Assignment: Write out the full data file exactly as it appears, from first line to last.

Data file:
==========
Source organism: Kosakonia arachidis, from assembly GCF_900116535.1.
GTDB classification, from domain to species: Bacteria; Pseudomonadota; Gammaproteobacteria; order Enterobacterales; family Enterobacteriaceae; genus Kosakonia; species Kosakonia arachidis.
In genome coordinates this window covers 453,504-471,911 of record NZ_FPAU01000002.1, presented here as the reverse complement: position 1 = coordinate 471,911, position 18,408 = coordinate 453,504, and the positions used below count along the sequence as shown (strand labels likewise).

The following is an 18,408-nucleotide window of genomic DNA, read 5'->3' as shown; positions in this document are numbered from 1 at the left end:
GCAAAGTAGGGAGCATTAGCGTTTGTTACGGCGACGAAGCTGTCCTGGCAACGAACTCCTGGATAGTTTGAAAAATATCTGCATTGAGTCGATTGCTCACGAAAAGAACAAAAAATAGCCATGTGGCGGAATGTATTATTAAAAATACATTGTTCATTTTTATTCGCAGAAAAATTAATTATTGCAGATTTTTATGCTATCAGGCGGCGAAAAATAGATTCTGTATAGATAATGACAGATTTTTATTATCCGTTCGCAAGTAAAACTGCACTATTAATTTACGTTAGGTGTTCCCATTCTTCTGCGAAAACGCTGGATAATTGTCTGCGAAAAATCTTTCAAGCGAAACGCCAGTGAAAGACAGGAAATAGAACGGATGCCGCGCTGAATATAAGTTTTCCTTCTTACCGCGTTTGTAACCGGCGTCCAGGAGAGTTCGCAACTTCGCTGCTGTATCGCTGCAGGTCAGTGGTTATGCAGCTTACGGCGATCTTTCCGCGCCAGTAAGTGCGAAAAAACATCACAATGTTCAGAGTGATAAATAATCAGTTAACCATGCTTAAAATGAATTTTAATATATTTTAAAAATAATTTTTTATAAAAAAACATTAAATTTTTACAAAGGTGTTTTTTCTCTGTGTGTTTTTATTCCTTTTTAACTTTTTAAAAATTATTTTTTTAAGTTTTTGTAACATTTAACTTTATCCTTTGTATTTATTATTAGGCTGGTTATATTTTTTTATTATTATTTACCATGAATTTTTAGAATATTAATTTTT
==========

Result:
Source organism: Kosakonia arachidis, from assembly GCF_900116535.1.
GTDB classification, from domain to species: Bacteria; Pseudomonadota; Gammaproteobacteria; order Enterobacterales; family Enterobacteriaceae; genus Kosakonia; species Kosakonia arachidis.
In genome coordinates this window covers 453,504-471,911 of record NZ_FPAU01000002.1, presented here as the reverse complement: position 1 = coordinate 471,911, position 18,408 = coordinate 453,504, and the positions used below count along the sequence as shown (strand labels likewise).

The following is an 18,408-nucleotide window of genomic DNA, read 5'->3' as shown; positions in this document are numbered from 1 at the left end:
GCAAAGTAGGGAGCATTAGCGTTTGTTACGGCGACGAAGCTGTCCTGGCAACGAACTCCTGGATAGTTTGAAAAATATCTGCATTGAGTCGATTGCTCACGAAAAGAACAAAAAATAGCCATGTGGCGGAATGTATTATTAAAAATACATTGTTCATTTTTATTCGCAGAAAAATTAATTATTGCAGATTTTTATGCTATCAGGCGGCGAAAAATAGATTCTGTATAGATAATGACAGATTTTTATTATCCGTTCGCAAGTAAAACTGCACTATTAATTTACGTTAGGTGTTCCCATTCTTCTGCGAAAACGCTGGATAATTGTCTGCGAAAAATCTTTCAAGCGAAACGCCAGTGAAAGACAGGAAATAGAACGGATGCCGCGCTGAATATAAGTTTTCCTTCTTACCGCGTTTGTAACCGGCGTCCAGGAGAGTTCGCAACTTCGCTGCTGTATCGCTGCAGGTCAGTGGTTATGCAGCTTACGGCGATCTTTCCGCGCCAGTAAGTGCGAAAAAACATCACAATGTTCAGAGTGATAAATAATCAGTTAACCATGCTTAAAATGAATTTTAATATATTTTAAAAATAATTTTTTATAAAAAAACATTAAATTTTTACAAAGGTGTTTTTTCTCTGTGTGTTTTTATTCCTTTTTAACTTTTTAAAAATTATTTTTTTAAGTTTTTGTAACATTTAACTTTATCCTTTGTATTTATTATTAGGCTGGTTATATTTTTTTATTATTATTTACCATGAATTTTTAGAATATTAATTTTT